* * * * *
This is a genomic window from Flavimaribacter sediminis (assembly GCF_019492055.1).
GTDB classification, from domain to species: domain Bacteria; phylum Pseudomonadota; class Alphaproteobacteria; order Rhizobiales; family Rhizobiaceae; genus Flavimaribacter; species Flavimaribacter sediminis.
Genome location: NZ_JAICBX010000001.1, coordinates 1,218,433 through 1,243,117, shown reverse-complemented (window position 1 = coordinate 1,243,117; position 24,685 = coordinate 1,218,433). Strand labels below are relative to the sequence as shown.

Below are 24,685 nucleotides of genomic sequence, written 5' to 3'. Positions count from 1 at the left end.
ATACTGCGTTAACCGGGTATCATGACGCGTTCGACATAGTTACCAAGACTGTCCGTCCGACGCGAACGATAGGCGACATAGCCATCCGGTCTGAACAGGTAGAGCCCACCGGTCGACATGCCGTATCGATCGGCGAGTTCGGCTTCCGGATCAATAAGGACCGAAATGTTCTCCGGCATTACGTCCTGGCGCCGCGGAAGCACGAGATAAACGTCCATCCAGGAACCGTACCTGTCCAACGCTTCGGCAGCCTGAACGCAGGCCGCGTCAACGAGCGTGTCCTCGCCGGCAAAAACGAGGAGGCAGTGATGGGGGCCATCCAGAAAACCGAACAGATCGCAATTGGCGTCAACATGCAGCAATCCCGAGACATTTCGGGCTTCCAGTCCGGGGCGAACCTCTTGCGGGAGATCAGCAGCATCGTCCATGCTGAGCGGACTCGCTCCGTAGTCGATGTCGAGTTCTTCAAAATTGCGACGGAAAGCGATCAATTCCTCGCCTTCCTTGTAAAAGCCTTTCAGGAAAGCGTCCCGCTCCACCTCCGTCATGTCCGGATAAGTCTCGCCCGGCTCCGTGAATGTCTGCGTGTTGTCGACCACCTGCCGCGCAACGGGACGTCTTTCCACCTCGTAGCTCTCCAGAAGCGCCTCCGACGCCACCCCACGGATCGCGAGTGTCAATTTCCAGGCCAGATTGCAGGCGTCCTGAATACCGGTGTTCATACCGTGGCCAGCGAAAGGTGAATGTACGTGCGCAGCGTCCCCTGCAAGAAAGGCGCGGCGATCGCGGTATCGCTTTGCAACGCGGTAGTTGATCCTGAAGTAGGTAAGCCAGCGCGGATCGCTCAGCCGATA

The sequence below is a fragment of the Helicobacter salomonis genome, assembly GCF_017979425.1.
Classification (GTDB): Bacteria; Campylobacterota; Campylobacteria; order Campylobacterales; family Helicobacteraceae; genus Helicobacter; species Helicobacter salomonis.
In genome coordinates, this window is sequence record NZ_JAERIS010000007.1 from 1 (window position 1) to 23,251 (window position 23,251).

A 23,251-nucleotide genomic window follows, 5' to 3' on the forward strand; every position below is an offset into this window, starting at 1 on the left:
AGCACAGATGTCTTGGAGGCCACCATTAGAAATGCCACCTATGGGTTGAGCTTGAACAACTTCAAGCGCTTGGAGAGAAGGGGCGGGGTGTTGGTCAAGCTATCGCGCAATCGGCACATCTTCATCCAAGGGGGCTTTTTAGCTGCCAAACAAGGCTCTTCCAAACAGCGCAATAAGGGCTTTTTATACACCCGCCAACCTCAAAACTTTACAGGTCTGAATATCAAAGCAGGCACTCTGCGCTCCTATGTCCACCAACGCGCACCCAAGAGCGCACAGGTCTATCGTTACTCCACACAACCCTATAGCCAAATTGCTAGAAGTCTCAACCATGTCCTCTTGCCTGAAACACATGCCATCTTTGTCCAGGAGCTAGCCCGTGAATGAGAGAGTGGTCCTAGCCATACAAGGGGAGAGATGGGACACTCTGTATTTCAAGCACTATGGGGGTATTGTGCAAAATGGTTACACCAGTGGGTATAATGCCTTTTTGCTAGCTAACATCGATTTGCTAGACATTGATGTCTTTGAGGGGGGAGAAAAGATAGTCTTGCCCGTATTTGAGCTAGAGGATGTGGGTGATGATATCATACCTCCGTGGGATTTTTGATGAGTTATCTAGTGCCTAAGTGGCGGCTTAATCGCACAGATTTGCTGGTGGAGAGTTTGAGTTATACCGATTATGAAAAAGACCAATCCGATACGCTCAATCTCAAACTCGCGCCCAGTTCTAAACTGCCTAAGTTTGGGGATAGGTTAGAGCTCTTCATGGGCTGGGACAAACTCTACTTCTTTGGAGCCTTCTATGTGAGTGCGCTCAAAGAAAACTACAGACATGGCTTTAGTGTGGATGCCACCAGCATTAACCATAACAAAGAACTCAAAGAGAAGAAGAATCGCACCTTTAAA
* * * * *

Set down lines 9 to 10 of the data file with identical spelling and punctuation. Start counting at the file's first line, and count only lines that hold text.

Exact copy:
A 23,251-nucleotide genomic window follows, 5' to 3' on the forward strand; every position below is an offset into this window, starting at 1 on the left:
AGCACAGATGTCTTGGAGGCCACCATTAGAAATGCCACCTATGGGTTGAGCTTGAACAACTTCAAGCGCTTGGAGAGAAGGGGCGGGGTGTTGGTCAAGCTATCGCGCAATCGGCACATCTTCATCCAAGGGGGCTTTTTAGCTGCCAAACAAGGCTCTTCCAAACAGCGCAATAAGGGCTTTTTATACACCCGCCAACCTCAAAACTTTACAGGTCTGAATATCAAAGCAGGCACTCTGCGCTCCTATGTCCACCAACGCGCACCCAAGAGCGCACAGGTCTATCGTTACTCCACACAACCCTATAGCCAAATTGCTAGAAGTCTCAACCATGTCCTCTTGCCTGAAACACATGCCATCTTTGTCCAGGAGCTAGCCCGTGAATGAGAGAGTGGTCCTAGCCATACAAGGGGAGAGATGGGACACTCTGTATTTCAAGCACTATGGGGGTATTGTGCAAAATGGTTACACCAGTGGGTATAATGCCTTTTTGCTAGCTAACATCGATTTGCTAGACATTGATGTCTTTGAGGGGGGAGAAAAGATAGTCTTGCCCGTATTTGAGCTAGAGGATGTGGGTGATGATATCATACCTCCGTGGGATTTTTGATGAGTTATCTAGTGCCTAAGTGGCGGCTTAATCGCACAGATTTGCTGGTGGAGAGTTTGAGTTATACCGATTATGAAAAAGACCAATCCGATACGCTCAATCTCAAACTCGCGCCCAGTTCTAAACTGCCTAAGTTTGGGGATAGGTTAGAGCTCTTCATGGGCTGGGACAAACTCTACTTCTTTGGAGCCTTCTATGTGAGTGCGCTCAAAGAAAACTACAGACATGGCTTTAGTGTGGATGCCACCAGCATTAACCATAACAAAGAACTCAAAGAGAAGAAGAATCGCACCTTTAAA